Great Yarmouth artists stage annual display
16:00 04 October 2015
(C) Archant Norfolk 2015
Surging seas, local landmarks, quirky canvases - and for the first time life drawings - are among colourful works on display at one of Norfolk’s oldest artistic society’s annual exhibition.
Sketches and paintings of the nude human form have been added to Great Yarmouth and District Society of Artists’ autumn offering as members seek to stretch themselves and perfect their skills.
Chairman Lesley Storey, 45, said classes had been introduced this year in a bid to offer something different and to challenge artists in the specialist branch they could all learn together.
More than 60 works have been hung in Yarmouth library’s galleries ahead of a preview tonight and public opening tomorrow, Saturday.
Among those exhibiting is former Yarmouth CID chief Rickie Botwright.
He said he was delighted to be accepted as a member of the society which is known for its high standards.
Dark, surging seas have become his signature having pared down his palette to just five shades because of his colour-blindness.
Mr Botwright who comes from a family of fishermen and was himself a Royal Marine has four oil paintings in the exhibition, depicting the four seasons.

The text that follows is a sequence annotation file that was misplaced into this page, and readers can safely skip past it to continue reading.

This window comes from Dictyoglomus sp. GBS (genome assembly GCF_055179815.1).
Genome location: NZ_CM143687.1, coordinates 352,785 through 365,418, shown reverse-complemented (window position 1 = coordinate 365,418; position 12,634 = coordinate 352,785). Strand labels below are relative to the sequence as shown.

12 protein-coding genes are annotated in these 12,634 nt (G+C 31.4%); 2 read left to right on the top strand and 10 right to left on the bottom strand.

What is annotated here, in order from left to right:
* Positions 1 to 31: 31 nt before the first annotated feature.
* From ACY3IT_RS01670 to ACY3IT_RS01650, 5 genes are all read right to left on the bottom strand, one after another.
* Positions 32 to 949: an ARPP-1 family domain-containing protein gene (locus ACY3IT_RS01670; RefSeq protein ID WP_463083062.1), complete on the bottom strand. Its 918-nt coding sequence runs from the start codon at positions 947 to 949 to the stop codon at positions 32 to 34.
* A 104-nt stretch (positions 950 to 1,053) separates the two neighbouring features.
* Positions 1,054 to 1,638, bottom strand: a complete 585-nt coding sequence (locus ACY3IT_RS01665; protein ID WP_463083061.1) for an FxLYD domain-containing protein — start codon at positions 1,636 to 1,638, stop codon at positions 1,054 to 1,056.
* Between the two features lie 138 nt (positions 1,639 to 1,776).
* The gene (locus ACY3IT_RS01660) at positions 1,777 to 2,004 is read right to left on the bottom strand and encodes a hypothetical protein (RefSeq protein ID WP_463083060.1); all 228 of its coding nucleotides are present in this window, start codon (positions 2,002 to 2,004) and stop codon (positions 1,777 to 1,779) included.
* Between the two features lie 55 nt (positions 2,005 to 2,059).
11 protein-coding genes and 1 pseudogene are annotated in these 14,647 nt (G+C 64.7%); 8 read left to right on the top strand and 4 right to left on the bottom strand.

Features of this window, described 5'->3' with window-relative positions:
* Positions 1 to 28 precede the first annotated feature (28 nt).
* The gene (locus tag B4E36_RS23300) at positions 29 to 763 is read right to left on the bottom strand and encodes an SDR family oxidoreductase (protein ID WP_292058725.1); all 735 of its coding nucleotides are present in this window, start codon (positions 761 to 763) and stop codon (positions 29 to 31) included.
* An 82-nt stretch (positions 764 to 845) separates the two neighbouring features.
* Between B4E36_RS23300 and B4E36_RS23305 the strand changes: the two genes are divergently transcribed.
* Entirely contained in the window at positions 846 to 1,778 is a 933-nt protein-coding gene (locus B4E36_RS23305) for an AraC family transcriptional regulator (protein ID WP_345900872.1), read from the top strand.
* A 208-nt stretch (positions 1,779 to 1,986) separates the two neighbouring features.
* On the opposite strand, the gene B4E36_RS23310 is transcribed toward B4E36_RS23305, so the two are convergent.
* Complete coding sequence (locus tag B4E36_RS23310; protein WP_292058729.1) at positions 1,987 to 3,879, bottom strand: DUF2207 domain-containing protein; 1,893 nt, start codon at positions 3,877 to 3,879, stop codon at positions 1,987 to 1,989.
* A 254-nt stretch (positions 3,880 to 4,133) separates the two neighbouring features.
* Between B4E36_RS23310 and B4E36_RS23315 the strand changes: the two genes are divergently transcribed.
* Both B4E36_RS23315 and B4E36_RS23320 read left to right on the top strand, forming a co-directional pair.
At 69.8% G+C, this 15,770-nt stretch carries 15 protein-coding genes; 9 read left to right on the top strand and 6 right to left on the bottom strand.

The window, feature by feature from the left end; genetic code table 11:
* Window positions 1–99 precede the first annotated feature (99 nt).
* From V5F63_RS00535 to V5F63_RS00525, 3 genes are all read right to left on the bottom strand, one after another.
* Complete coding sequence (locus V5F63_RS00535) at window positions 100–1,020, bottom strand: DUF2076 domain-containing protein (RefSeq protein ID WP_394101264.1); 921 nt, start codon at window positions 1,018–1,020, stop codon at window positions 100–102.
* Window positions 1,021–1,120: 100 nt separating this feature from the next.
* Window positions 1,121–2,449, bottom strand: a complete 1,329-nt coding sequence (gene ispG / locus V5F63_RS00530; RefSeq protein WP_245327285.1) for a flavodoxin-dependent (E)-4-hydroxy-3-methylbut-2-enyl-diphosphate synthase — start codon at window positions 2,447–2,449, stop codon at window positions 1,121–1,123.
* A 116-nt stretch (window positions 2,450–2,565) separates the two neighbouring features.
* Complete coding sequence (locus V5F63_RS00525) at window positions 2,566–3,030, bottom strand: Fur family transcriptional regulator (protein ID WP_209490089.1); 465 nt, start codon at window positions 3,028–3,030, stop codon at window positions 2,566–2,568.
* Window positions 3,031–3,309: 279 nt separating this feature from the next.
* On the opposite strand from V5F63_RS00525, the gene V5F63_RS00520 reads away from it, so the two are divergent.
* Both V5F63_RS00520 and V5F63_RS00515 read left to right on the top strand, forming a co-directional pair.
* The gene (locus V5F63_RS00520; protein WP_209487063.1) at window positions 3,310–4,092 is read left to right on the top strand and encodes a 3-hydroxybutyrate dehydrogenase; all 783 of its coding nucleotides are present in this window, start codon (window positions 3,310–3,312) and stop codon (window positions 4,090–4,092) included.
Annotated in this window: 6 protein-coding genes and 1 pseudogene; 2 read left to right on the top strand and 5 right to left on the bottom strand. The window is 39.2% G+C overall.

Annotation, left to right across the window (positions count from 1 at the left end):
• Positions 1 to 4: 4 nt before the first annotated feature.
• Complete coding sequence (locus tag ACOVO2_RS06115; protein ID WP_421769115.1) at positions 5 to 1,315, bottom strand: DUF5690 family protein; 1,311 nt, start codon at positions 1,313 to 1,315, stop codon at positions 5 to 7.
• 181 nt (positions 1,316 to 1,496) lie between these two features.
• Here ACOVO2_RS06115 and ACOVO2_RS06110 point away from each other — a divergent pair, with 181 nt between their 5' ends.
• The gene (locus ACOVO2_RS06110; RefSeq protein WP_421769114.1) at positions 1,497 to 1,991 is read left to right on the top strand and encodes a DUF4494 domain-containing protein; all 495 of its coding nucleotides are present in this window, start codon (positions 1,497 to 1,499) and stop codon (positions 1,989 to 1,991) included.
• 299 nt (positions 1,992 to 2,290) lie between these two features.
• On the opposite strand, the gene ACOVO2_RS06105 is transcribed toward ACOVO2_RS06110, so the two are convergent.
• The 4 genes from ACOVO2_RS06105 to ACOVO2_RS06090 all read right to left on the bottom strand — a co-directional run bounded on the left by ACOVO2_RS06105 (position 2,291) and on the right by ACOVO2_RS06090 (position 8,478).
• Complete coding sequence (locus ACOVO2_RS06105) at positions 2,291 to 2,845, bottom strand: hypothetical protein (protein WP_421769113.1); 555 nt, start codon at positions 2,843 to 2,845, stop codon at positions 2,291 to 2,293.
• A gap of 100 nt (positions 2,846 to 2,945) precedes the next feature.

Meanwhile Rachel Thomas, who is well-known for her port work, said she had been captivated by chairs this year - all four of her works inviting the viewer to take a seat.
One of her vibrant works depicts an empty upstairs room in the Star and Garter pub in Hall Quay, the bustling town and quay visible in the world beyond.
Works in the exhibition must be original and not seen on display for at least ten years.
Veteran member Julian Macey is among those displaying older works from his vast archive - all pencil drawings completed on location.
John Applegate has contributed gentle Norfolk scenes in oils alongside former chairman Margaret Carver who works in watercolour and pastel capturing the watery tranquillity of the mill-dotted Broads.
Mrs Storey said choosing how to hang the paintings and in what order was a real conundrum with each artist needing to be seen in the best light next to works that complemented them and helped the display to flow.
The society was established in 1927 and membership is at its lowest level for years.
Twenty-one artists currently meet once a month, but old age has taken some of the most loyal members and more are needed to guarantee its future.
However the variety and skill of those that remain meant that this year’s 88th exhibition had all the makings of a successful event.
“I think we have a fantastic mix,” Mrs Storey said. “We have every possible subject and medium and something for everybody. It really shows off the high standard and talent we have in the town.”
Most of the paintings are for sale, with prices ranging from £70 to £1440.
The exhibition runs from Saturday October 3 to 10, 10-4pm, most days with artists on hand at various times to explain their work and guide visitors.
To find out more or to join the society email firstname.lastname@example.org.